You’ll notice it looks like what is listed below. This is “A Technique” we used in the light infantry to deal with an ambush. I learned a few different ways to “skin that cat” while I was in, and the variations were usually based on the SOP of the unit, not whether it was valid or not (a 6 man recon team will probably do thing a little different than a 9 man LI squad). No matter how old I get, I’m still willing to learn more. Why? Because that’s how you get better (tools in the toolbox).
As I said “The Technique” (whether it’s for battle drill 4, or clearing a bolt override malfunction) does not exist, and anyone saying it does is ignorant of the realities inherent dealing with any problem, and is probably playing the second lieutenant game of “In my experience.” Some might be better than others, but seriously, when you thinkin’ about it from a civilian SHTF perspective, you are responding with what……SEMI-AUTO RIFLES, right? I’ve told you many times, that the hardest thing for me as a SUT trainer, was adapting combat tested military techniques to “civilians in contact” scenarios. You have no belt-fed’s, grenade launchers, grenades, or claymores, so taking those advantages out of the equation is a real game changer (some guys can’t get past the “‘I did it this way in the military’ think”, to come up with rational solutions for non military personnel). If in doubt, BREAK CONTACT! it’s that simple.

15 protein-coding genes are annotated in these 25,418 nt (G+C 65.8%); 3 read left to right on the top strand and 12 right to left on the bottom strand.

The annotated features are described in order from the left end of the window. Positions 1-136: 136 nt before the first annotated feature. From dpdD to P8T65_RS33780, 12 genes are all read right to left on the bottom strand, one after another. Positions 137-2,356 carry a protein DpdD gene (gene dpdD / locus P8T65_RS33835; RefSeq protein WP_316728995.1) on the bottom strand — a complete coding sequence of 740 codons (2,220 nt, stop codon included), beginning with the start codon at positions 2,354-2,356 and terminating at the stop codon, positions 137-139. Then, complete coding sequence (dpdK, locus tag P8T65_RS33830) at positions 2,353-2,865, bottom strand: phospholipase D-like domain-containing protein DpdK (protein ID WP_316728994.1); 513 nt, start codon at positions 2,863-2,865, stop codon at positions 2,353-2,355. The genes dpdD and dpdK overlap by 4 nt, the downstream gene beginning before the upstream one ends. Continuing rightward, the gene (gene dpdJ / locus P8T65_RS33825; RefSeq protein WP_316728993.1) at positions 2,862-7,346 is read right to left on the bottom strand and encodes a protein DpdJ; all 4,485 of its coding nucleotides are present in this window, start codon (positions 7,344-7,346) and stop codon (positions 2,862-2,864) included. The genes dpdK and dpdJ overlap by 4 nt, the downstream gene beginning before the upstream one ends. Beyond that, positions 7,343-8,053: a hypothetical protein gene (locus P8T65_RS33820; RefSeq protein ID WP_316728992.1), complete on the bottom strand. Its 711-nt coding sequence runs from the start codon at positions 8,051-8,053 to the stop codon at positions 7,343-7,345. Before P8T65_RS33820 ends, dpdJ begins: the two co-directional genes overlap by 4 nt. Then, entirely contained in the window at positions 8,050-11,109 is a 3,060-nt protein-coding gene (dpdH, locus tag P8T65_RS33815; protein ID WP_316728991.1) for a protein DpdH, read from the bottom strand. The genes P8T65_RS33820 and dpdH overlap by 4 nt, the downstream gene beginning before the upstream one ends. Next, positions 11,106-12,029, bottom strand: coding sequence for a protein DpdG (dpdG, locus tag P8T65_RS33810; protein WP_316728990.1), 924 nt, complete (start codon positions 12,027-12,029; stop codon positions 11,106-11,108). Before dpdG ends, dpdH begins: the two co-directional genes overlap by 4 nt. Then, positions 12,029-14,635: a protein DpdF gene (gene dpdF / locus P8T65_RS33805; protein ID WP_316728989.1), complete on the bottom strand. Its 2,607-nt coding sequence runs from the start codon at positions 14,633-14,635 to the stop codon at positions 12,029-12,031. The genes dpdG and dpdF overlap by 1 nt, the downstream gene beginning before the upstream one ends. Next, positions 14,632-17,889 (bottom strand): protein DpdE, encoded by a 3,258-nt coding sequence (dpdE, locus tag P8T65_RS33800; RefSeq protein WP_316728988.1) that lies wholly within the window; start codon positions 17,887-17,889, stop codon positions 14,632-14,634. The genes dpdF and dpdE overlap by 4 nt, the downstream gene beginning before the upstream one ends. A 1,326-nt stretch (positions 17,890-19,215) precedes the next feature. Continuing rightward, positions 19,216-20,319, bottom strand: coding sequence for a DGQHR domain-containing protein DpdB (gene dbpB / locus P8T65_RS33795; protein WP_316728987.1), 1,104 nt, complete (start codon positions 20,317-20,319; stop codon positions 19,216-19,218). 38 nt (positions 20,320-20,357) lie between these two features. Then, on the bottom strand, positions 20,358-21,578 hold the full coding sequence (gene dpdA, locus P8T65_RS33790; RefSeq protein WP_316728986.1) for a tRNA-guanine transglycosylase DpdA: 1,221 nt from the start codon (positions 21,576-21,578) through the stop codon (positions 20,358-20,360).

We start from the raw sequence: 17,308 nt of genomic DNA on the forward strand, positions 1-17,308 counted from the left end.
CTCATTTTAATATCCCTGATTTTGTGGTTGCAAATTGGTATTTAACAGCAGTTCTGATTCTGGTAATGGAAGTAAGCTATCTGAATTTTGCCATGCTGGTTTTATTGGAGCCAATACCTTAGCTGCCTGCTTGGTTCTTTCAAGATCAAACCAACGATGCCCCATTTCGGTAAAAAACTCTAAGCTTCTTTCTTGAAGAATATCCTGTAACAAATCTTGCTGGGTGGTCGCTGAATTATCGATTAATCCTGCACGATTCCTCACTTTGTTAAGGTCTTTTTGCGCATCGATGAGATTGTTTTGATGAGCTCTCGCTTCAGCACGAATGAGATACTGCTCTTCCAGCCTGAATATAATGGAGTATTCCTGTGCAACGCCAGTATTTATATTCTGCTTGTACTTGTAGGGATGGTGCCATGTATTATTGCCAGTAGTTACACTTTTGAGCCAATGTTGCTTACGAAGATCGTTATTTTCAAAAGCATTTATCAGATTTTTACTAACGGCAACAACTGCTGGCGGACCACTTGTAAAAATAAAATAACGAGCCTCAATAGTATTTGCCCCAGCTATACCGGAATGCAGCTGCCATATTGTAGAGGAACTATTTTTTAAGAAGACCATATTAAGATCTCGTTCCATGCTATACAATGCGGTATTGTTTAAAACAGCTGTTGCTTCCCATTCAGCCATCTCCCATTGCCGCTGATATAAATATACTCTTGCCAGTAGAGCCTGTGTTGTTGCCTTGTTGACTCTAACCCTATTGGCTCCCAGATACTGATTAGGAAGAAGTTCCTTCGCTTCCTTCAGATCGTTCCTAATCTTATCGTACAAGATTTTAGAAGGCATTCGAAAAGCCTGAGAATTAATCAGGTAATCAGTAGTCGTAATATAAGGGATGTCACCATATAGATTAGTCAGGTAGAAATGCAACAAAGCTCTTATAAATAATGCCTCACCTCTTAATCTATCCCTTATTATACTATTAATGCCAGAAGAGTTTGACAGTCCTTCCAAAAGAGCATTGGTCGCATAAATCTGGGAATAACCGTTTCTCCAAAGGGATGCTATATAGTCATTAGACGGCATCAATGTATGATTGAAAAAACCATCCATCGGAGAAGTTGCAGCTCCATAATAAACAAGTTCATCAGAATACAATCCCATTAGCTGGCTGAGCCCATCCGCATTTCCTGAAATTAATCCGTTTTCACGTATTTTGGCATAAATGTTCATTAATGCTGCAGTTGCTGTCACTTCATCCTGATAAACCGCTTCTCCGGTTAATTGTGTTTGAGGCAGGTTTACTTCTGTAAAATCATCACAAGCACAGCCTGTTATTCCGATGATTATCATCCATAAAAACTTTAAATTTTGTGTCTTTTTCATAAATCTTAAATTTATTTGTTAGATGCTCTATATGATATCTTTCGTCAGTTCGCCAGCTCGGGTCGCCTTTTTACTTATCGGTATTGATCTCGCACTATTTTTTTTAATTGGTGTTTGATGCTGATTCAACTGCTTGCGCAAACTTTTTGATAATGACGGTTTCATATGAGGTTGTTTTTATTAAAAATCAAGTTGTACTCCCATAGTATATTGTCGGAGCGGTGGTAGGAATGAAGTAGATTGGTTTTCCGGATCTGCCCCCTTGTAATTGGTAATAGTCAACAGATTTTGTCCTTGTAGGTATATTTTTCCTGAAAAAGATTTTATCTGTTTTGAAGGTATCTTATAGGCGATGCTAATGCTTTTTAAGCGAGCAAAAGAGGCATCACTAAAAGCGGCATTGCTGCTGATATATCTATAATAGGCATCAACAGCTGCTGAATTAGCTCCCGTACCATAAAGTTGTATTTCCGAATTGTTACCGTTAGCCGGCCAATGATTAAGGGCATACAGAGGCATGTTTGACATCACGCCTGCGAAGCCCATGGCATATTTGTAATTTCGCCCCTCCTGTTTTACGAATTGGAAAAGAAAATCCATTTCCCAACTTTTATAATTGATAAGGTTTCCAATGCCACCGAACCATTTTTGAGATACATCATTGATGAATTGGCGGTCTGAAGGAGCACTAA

One of the reasons I show and teach the Linear and L Shaped ambush, is not only to teach the students how to set it up, but to also give them the needed info on how to respond to an ambush placed by those who know how to do it right (we’re not talkin’ about a gang banger gaggle). My students ambush (everyone gets to be the team leader and set it up, and also man every different position) , and are ambushed (usually as a buddy team, since that’s what I think is a realistic group size on most movements during SHTF. Am I wrong? and if so, where’s your crystal ball? learn how to do it as a buddy team, and everything else will be easier).
I’m not a big advocate of the “Move and shoot” techniques (a lot of square range tacticool stuff being taught), but in this situation, I tell the guy who is moving (as they bound out the way they came in) to fire at likely ambush flank security element positions to suppress a possible response (which they have learned about, and actually been in those security positions), while the stationary guy is suppressing the ambush elements they know about. Is it wrong to teach this? Is it stupid to think they’ll still be alive after the initial volley from the ambushers? Maybe, maybe not.